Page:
Sunday, September 25, 2005

Sycuan Peak

Sometime last year I discovered that we had a nature reserve practically in our own back yard. It's called the "Sycuan Peak Ecological Reserve", and it's part of the state system of reserves, managed by the California Department of Fish & Game. Sycuan Peak itself is smack in the middle of this reserve, just southwest of Loveland reservoir. The southern edge of the reserve borders Lawson Valley Road, just three miles from our home.

Within a hundred feet or so of the 2.5 mile marker on Lawson Valley Road is an unmarked (though there used to be a sign) rugged four-wheel drive road up the small peak to the north. This is the "trail" to Sycuan Peak, actually an old and heavily eroded jeep trail. Much of the road is actually still drivable by four-wheel (though I don't believe you're actually supposed to drive on it), but toward the top it's pretty much impassable by vehicle. This morning Jim Barnick and I hiked up to the peak with our two dogs (Mo'i and Lea); this was the first time we'd ever done so.

The trail is just a mile long, but steep, with an 850 foot elevation gain in that short distance. The views all along the trail are spectacular, perhaps especially for someone living in that area. From the top we had the best view of Loveland Reservoir that I've ever had from the ground (first photo). The view to the north included a great view of Cajon Mountain (second photo). To the west we had a spectacular, nearly uninterrupted view of the Pacific coastline — only Miguel Peak punctures the horizon from Sycuan Peak, and by less than a degree. The skies were a bit hazy today, especially to the west; we'll do this again on a really clear winter day and I'll take a panorama.

Our dogs thoroughly enjoyed this hike. No surprise there! But one thing that was a little surprising: our agile little female (Lea) actually got a little tuckered out on the way up. She usually tries to pull us up the hill whenever we're walking with her; she's incurably eager to see what's around the next bend. This time, though, she started slowing down at around the 2/3 mark — enough so that I got concerned she might be overheating or something, and we stopped to rest. That was the cure — a few minutes standing still and she was good as new. At the top we gave both dogs a nice drink by pouring water into our cupped hand. Both of them had a little trouble figuring that out <smile>.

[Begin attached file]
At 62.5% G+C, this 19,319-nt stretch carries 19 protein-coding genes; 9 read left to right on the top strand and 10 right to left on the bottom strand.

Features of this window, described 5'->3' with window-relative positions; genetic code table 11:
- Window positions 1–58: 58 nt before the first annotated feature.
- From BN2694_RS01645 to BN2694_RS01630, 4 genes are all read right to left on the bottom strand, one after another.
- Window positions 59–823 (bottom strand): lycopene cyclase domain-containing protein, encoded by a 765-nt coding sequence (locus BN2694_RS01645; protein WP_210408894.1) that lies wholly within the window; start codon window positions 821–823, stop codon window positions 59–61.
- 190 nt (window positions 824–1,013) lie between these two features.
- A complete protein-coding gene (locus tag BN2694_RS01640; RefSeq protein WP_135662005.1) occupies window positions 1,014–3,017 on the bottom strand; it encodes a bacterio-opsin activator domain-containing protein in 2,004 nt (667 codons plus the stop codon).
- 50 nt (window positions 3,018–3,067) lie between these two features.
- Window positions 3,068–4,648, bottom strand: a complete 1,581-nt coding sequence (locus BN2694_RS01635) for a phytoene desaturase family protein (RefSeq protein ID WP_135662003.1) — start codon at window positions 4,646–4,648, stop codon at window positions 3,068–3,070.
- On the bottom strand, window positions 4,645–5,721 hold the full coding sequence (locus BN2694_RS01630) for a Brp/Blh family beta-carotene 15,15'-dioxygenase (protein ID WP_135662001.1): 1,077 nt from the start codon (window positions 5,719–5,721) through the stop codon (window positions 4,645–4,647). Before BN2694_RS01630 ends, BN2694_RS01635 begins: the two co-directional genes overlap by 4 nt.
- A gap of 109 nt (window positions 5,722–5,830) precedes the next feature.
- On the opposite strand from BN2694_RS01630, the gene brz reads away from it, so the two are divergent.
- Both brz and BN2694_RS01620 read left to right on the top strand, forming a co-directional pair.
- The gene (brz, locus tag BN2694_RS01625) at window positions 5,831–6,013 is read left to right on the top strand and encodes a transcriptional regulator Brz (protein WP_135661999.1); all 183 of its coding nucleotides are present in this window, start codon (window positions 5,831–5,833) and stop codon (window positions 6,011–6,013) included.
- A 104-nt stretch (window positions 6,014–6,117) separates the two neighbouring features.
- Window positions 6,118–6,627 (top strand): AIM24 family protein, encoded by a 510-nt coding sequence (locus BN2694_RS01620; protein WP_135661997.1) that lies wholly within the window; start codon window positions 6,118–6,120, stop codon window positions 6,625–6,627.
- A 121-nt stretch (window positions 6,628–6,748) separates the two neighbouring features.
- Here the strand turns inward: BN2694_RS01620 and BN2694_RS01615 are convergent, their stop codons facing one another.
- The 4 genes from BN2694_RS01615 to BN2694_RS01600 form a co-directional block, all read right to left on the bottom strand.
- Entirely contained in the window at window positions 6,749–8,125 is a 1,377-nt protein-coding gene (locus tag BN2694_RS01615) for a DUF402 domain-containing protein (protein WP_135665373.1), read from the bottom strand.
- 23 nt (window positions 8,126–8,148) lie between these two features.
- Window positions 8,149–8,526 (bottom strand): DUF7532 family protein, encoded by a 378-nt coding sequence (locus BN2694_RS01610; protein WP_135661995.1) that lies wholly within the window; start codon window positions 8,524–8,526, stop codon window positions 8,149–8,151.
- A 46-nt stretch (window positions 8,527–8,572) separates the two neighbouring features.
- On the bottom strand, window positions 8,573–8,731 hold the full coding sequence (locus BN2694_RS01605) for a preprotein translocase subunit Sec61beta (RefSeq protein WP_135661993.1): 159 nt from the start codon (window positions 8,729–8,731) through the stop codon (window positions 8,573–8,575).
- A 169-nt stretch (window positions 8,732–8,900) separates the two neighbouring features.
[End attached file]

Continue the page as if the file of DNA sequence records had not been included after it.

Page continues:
One interesting factoid about the Sycuan Peak Reserve: it is the primary remaining habitat for a very rare plant: Nolina interrata, commonly known as the "Dehesa Beargrass". From the U.S. Fish and Wildlife Service site:

A total of about 9,000 Nolina interrata plants are known (FWS 1998a, TNC 1998).

There are nine populations of Nolina interrata in San Diego County, all within a 15.6 square km (6 square mile) area in the Dehesa Valley, immediately east of El Cajon, California and from three small, somewhat disjunct populations in northern Baja California, Mexico. There are no records of extirpated populations (FWS 1998a, TNC 1998).

About two-thirds of all populations, and 90-100 percent of all major populations, are protected on reserve lands owned and managed by The Nature Conservancy (TNC) at McGinty Mountain and by the California Department of Fish and Game (CDFG) at Sycuan Peak. The protection afforded by the establishment of the Sycuan Ecological Preserve occurred subsequent to the proposal to list Nolina interrata. The remaining few occurrences are small and are on private lands (FWS 1998a).

Jim and I did not search for this plant during our hike; we'll save that for another day. Not being plant experts, I suspect we may have a little trouble positively identifying it even if we did manage to find it <smile>.

Nine thousand individuals sounds like an extremely small population, at risk all the more because they're located in just a few concentrated populations. The FWS web site mentions that Nolina interrata flowers profusely after a fire; parts of the Sycuan Peak Reserve (if I have got the borders correctly) burned in the Pines fire of 2001. We can hope for a bit of a comeback from that. Also in the FWS web site is mention that at least one of the isolated populations appears to be composed entirely of genetic clones of one plant; another risk factor. There's more information on this plant (including photos) here, here, and here.

The geocachers have discovered Sycuan Peak as well. Jim and I didn't try to find this particular one, but it's clear from the description that it's somewhere very close to the peak.

As usual, click on the photos for a larger view.

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